The state may get to keep the money from a $60 million fine the National Collegiate Athletic Association levied against Pennsylvania State University after the Jerry Sandusky scandal, but it’s still not a sure thing, PennLive.com reported. The NCAA had ordered that the money go to child protection funds across the country, but two state legislators later sued the NCAA and passed an “Endowment Act” that required fines against any state-supported college to stay in Pennsylvania if they surpassed $10 million. The NCAA objected to the law in court (its motion to dismiss the lawsuit was denied), saying it was created specifically to foil the association. The Commonwealth Court has now said the law is allowable, but declined to end the lawsuit outright, instead asking for more argument on the case.

April 10, 2014

A new poll of undergraduates by Steelcase Education being released today has found that when asked about locations on campus that influenced their decision to enroll, 51 percent cited classrooms, while only 42 percent cited student centers or extracurricular places. Further, 38 percent of students said they valued study places, and 36 percent said that they valued libraries. The findings challenge conventional wisdom that students are judging campuses primarily by their leisure and recreational facilities.

April 10, 2014

College sports had another first Wednesday, with Derrick Gordon of the University of Massachusetts at Amherst becoming the first openly gay man on a Division I men's basketball team. Gordon, a sophomore, told his story to ESPN and Outsports.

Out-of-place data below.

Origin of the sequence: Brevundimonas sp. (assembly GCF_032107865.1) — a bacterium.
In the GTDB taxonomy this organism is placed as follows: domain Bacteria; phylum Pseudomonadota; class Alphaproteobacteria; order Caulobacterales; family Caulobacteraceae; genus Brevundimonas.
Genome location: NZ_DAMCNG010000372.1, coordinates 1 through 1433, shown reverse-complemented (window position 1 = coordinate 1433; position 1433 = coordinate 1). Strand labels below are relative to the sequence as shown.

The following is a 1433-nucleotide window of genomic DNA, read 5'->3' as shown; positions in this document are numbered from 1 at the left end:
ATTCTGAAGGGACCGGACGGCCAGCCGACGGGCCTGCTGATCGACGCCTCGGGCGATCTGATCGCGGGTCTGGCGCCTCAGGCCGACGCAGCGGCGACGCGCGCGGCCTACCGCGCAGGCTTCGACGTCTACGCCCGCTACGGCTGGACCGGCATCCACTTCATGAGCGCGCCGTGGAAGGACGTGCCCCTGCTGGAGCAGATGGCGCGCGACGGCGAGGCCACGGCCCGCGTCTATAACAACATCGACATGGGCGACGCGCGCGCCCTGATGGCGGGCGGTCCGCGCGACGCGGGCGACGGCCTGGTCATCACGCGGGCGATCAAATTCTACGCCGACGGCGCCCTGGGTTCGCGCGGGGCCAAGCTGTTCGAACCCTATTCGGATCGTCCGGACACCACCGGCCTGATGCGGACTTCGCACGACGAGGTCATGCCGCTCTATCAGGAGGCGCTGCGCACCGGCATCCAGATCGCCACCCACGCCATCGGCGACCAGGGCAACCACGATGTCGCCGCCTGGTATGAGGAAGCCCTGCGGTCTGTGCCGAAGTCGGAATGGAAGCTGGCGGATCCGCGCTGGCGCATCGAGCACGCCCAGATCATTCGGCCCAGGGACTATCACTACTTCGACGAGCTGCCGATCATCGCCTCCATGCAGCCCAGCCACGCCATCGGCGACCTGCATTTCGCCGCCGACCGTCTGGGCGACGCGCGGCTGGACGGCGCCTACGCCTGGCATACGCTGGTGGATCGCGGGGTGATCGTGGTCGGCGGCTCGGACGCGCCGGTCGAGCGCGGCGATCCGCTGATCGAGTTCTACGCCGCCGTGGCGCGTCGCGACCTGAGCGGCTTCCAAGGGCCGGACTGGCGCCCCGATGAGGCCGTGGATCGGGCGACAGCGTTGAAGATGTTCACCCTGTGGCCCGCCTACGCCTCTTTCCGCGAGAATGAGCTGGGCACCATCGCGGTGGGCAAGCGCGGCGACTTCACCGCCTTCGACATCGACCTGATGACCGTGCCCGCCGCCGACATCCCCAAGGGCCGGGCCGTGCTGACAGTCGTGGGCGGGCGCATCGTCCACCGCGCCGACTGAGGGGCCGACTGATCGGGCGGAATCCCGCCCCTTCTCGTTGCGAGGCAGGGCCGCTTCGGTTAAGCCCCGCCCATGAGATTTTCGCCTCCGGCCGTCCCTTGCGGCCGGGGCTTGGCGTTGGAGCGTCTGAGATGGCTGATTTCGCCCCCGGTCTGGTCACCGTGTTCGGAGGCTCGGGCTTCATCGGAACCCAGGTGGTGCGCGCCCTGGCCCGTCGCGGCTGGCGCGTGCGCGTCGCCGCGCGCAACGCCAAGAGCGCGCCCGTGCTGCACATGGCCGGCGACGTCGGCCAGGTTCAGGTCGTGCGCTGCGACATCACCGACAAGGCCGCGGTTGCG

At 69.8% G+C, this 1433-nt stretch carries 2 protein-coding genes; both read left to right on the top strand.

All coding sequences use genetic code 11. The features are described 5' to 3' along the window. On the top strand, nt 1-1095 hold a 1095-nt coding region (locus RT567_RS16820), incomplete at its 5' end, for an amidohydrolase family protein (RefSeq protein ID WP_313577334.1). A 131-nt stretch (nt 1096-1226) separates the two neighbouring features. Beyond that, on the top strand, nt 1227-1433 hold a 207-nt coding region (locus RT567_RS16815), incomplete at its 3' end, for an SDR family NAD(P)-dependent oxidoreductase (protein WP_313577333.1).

April 10, 2014

In today’s Academic Minute, Phillip Ko, a postdoctoral fellow at Vanderbilt University, discusses his work on the sharpness of memory in order to better understand the aging of the brain, memory loss and diseases like Alzheimer's. Learn more about the Academic Minute here.

 

April 10, 2014

Students at Washington University in St. Louis on Tuesday started an outdoor sit-in, pledging to camp out on campus until the university cuts ties to Peabody Energy, a coal company. The company's CEO, Greg Boyce, has been a donor and serves on the board. Further, the students object to research that they say falsely suggests that the environmental issues associated with the use of coal can be minimized. They are vowing to continue their protest until the university position changes.

The university issued a statement affirming the right of the students to protest, but defending research related to coal. "Washington University ... is a significant contributor to finding solutions to the world¹s energy challenges. Our researchers are focused on making alternative energy sources more viable," the statement says. "Our researchers also are focused on mitigating the environmental impact of the use of coal, including approaches to capturing and storing carbon dioxide that accompanies combustion of any fossil fuel. It is this dual approach that will allow us to address the greatest global issues of this century. As a world-class research university, Washington University not only has the potential, but the responsibility, to participate in finding those solutions."

April 9, 2014

South Carolina officials have determined that South Carolina State University diverted $6.5 million in funds intended for low-income families to deal with cash flow issues, The State reported. A state report characterized the shift in funds not as fraud but as "a pattern of mismanagement." The university issued a statement asserting that it had changed its policies so this diversion of funds would not continue.